Two Technologies Finally Ready for Prime Time
The physical interface is complemented by the maturation of key technologies, heretofore simply outmatched by their DSLR counterparts, entering, if not perfect parity, close to it. I’m talking here specifically about the convergence of significantly fast and accurate contrast detect Autofocus technology, as well as the crystal clear and bright 2.4 million dot OLED Electronic Viewfinder.
First, thanks to a release time lag of just .02 seconds (the world’s fastest, according to Sony), and a new image processor, the autofocus times and accuracy are practically at phase detection AF quality. Secondly, while the EVF on the pre-production unit was not finalized, I was told the A77 was the exact same, and that was incredibly good, so sharp and detailed you could be forgiven for forgetting it’s digital. It’s such a unique experience to look through it, that I loved to hand it to people and tell them to hold it up to their eye, just to see their expression of delight and surprise. It’s the first time I felt an EVF doesn’t compromise on necessary clarity, and the refresh rate is sufficient that it doesn’t lag in low-light, all while offering the benefits of real-time feedback on major camera functions. Of course, nothing is as accurate as looking through a bright, full-frame (or medium format) optical viewfinder, but this was close enough that the added benefits a live histogram and the the ability to use two forms of critical focus assist, in the form of manual focus instant zoom and peaking, while keeping your eye at the viewfinder made up for it.
While the field is crowded, I personally was looking for a small package with the largest sensor possible, which for me meant ruling out Micro Four Thirds (though I almost broke down with the GH2 and its incredible video capabilities). And while the Samsung NX200 has a lot of nice touches, it’s video capabilities weren’t up to snuff.
Probably the NEX-7′s biggest competition is the FujiFilm X100, which has several advantages. Whatever engineering black magic was required to create a 23mm f/2.0 smaller than any interchangeable MILC pancake lens out there, and many times smaller than the Zeiss E-Mount 24mm f/1.8 singlehandedly gives it gobs of bonus points. The hybrid EVF/OVF is a stroke of genius. Also, though the NEX-7 is no slob, the X100’s retro styling still causes my heart to quicken. But for all its triumphant coups and progressive flourishes upon its release last Spring, the X100 still feels like a first generation experiment. From its finicky rear dial, which seems to require tweezers to operate, to its useless manual focus to its labyrinthine menu system, the X100 feels like a work in progress. I eagerly await its successor (as well as the rumored MILC, if that’s really in the works), but at the moment, the NEX-7 feels like the more refined solution (though keep in mind, the X100 costs the same for body and lens as the NEX-7 body only).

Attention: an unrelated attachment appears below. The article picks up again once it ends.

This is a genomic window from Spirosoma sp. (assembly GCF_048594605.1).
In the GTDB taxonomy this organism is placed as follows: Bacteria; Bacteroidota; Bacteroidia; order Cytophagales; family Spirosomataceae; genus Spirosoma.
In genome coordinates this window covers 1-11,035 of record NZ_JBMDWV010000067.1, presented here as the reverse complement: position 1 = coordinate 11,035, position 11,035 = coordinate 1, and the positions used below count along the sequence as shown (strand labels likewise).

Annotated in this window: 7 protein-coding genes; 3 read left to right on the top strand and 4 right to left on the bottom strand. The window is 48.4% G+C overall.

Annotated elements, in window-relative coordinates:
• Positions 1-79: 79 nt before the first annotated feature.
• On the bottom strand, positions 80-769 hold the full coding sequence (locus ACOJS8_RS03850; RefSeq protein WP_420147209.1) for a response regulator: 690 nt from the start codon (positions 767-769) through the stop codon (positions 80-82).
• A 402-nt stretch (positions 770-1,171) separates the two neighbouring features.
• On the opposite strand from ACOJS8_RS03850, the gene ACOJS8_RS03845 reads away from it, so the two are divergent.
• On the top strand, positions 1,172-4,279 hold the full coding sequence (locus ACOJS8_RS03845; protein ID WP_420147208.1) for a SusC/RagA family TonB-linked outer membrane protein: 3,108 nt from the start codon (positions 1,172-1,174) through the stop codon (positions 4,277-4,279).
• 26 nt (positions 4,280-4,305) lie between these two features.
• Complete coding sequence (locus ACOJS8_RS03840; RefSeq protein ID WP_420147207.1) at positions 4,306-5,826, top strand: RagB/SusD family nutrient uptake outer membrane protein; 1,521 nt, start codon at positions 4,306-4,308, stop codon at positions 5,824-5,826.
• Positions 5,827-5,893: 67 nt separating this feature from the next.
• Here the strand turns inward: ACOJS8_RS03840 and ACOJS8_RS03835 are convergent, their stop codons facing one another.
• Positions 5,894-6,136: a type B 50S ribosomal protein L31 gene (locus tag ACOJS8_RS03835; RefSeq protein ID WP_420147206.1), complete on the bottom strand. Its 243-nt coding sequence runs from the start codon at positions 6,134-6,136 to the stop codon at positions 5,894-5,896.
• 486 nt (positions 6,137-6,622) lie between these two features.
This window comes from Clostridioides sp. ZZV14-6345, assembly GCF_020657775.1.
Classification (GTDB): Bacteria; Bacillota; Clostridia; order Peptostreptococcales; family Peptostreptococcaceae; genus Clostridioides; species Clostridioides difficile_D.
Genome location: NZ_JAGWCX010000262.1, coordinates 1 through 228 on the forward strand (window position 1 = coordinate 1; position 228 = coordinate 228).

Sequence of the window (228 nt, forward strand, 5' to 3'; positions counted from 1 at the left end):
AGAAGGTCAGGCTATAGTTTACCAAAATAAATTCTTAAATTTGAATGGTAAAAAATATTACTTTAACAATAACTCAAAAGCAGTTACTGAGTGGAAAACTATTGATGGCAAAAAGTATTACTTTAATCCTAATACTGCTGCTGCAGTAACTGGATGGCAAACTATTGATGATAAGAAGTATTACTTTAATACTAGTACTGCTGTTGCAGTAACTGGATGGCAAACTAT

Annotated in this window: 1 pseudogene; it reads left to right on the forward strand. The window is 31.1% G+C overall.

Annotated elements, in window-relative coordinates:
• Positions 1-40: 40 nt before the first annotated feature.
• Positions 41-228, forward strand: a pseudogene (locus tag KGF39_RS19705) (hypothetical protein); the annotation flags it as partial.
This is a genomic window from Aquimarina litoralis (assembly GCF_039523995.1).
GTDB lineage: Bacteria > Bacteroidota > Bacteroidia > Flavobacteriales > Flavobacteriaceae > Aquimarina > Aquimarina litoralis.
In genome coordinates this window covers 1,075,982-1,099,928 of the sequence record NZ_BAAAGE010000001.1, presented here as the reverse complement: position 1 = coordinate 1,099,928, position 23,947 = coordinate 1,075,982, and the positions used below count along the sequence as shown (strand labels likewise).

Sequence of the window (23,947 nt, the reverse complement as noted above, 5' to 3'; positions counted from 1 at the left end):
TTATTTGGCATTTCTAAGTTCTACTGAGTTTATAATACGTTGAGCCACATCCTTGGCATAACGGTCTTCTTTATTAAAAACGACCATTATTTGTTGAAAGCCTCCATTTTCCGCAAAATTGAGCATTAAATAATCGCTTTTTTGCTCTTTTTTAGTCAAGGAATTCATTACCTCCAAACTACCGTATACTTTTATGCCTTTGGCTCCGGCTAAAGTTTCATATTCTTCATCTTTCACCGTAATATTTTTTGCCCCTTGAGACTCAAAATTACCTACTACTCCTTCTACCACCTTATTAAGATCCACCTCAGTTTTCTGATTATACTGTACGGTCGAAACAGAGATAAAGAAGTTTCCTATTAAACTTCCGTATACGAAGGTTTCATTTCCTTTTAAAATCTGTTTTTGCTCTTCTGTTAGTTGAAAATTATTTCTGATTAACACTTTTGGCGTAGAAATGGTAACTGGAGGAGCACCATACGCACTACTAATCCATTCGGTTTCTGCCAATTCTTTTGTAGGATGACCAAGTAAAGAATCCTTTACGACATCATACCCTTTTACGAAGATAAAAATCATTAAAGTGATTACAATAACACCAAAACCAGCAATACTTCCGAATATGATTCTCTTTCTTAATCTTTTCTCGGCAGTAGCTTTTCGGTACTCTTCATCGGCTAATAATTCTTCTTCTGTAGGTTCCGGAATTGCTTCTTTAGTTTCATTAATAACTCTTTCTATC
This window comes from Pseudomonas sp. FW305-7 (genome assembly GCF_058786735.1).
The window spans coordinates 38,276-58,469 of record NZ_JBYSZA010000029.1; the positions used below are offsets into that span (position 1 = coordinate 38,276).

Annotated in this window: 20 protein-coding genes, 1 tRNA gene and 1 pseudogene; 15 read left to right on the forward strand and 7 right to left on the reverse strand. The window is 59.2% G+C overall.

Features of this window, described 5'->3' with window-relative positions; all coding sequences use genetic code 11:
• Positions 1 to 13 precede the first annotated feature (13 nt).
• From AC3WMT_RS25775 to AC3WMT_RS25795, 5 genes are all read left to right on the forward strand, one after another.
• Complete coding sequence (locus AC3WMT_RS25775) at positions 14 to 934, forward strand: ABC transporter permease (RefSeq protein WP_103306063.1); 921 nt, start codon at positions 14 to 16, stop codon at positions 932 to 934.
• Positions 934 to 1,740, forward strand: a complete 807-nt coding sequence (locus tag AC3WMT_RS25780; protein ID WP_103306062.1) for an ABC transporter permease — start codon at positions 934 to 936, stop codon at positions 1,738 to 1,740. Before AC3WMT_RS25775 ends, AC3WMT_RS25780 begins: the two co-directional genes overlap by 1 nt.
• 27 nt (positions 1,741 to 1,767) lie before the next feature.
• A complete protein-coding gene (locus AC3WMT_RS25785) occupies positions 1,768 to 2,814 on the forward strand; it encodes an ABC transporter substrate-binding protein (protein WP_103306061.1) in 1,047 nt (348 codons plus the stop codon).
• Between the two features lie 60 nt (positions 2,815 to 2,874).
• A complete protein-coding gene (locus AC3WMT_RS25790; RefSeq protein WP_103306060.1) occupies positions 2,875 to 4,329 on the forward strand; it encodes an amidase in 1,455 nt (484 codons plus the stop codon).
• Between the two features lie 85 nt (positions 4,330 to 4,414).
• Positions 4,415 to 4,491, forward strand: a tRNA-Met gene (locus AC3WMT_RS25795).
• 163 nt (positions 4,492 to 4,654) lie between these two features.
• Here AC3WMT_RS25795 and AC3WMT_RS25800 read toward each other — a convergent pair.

Next Steps for Sony
The achilles heel of the NEX line is the woeful lack of lenses. First priority for Sony should be filling out its E-Mount lens range.
The first mover advantage of the Micro Four Thirds system has produced a surprisingly mature lens family. Of course, the advantage of these mirrorless systems is the short flange back distance enables couplings with pretty much any lens system (imagine the NEX-7 with that diminutive Leica glass.. a guy can dream, right?). I tried the Novoflex F-Mount adapter, which worked great, and Sony’s own LA-EA2 NEX-to-SLT adapter, which works as promised, allowing full Phase Detect AF on the NEX series cameras, but this only makes sense if you’re already invested in the Sony system. But adaptors will remain niche (probably ideal for filmmakers), and most customers will demand capable, autofocus compatible native lenses. The 16mm pancake is a start, but I’d love to see a range of pancake primes, especially a truly compact 24mm (the Zeiss 24 f/1.8, while awesome, is simply too bulky for a jacket pocket camera) to truly realize the discreteness potential of the the small body.
With the NEX-7, Sony not only makes almost no mistakes (besides the arguably overindulgent megapixel count), it brings a perfectly implemented and radical new approach to manual control on a small body that is incredibly well-conceived. This is the most compelling offering yet among MILCs for demanding photographers looking for the sweet spot of portability, image quality, customizability, performance, and straightforward control.
Nathan Lee Bush is a fashion and fine art photographer and filmmaker in New York City. His work is on his site and blog.